The main insight that Poincaré brought to mechanics was to view the temporal behavior of a system as a succession of configurations in a state space. The most important consequence was his focus on the geometric and topological structure of the allowed states. Due to its geometric character, the approach he introduced has a kind of universality built in. Previously one would say that two systems are obviously different because their behavior is governed by different physical forces and constraints and because they are composed of different materials. Moreover, if their equations of motion, summarizing how the systems react and change state over time, are different, then their behavior is different.
To be concrete let’s take a driven pendulum and a superconducting Josephson junction in a microwave field. These are physical systems that are different in just these ways. One is made out of a stiff wood rod and a heavy weight, say; the other consists of a loop of superconducting metal and operates near absolute zero temperature. The pendulum’s state is given by the position and velocity of the weight; the Josephson junction’s state is determined by the flow of tunneling quantum mechanical electrons.
In constrast to this notion of apparent difference, Poincaré’s view ignores the particular form of the governing equations, even forgets what the underlying variables mean, and instead just looks at the set of states and how a system moves through them. In this view, two systems, like the pendulum and Josephson junction, are the same if they have the same geometric structures in their state spaces. In fact, the pendulum and Josephson junction both exhibit the period-doubling route to chaos and so are very, very similar systems despite their initial superficial dissimilarity. In particular, the mechanisms that produce the period-doubling behavior and eventual deterministic chaos are the same in both. This type of universality allows one to understand the behavior and dynamics of systems in very many different branches of science within a unified framework. Poincaré’s approach gives a precise way for us to say how two systems are qualitatively the same.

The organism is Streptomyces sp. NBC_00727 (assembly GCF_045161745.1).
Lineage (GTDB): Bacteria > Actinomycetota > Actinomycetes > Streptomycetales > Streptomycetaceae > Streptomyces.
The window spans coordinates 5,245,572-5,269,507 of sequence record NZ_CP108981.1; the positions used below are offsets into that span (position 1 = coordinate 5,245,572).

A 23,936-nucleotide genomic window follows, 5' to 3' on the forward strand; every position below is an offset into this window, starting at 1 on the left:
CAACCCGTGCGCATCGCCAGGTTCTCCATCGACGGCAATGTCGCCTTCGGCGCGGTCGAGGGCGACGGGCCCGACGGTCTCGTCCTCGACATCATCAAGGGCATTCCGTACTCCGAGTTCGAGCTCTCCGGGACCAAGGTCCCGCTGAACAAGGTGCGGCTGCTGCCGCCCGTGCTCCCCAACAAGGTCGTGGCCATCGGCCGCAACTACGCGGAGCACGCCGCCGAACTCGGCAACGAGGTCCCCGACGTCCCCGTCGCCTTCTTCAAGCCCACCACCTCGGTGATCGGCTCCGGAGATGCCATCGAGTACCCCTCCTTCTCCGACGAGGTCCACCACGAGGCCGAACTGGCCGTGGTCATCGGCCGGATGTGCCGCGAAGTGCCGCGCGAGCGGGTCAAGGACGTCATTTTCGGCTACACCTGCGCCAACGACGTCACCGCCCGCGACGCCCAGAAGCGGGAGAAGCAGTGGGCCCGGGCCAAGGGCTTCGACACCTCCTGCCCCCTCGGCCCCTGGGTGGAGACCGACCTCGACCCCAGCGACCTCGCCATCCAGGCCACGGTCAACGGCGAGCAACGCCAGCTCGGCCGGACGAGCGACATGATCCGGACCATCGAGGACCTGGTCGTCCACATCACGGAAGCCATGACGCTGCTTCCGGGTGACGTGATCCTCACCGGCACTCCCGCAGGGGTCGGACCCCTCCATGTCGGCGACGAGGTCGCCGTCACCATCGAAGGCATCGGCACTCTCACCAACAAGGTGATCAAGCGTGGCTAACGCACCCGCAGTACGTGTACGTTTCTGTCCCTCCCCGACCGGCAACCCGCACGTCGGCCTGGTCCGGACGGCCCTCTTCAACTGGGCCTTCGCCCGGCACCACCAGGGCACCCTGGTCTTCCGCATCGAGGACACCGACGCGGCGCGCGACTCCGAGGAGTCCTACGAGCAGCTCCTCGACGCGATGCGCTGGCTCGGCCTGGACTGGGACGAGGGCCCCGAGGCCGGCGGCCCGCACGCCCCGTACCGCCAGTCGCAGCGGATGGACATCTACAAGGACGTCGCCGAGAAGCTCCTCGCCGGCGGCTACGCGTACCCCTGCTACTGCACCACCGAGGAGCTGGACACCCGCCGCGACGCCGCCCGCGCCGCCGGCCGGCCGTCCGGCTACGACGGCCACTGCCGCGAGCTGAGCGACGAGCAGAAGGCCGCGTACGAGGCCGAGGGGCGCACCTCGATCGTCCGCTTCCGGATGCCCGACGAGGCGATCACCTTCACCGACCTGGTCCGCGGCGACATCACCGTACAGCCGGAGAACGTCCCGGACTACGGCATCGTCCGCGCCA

Roughly speaking, a bifurcation is a qualitative change in an attractor’s structure as a control parameter is smoothly varied. For example, a simple equilibrium, or fixed point attractor, might give way to a periodic oscillation as the stress on a system increases. Similarly, a periodic attractor might become unstable and be replaced by a chaotic attractor.
In Benard convection, to take a real world example, heat from the surface of the earth simply conducts its way to the top of the atmosphere until the rate of heat generation at the surface of the earth gets too high. At this point heat conduction breaks down and bodily motion of the air (wind!) sets in. The atmosphere develops pairs of convection cells, one rotating left and the other rotating right. In a dripping faucet at low pressure, drops come off the faucet with equal timing between them. As the pressure is increased the drops begin to fall with two drops falling close together, then a longer wait, then two drops falling close together again. In this case, a simple periodic process has given way to a periodic process with twice the period, a process described as “period doubling”. If the flow rate of water through the faucet is increased further, often an irregular dripping is found and the behavior can become chaotic.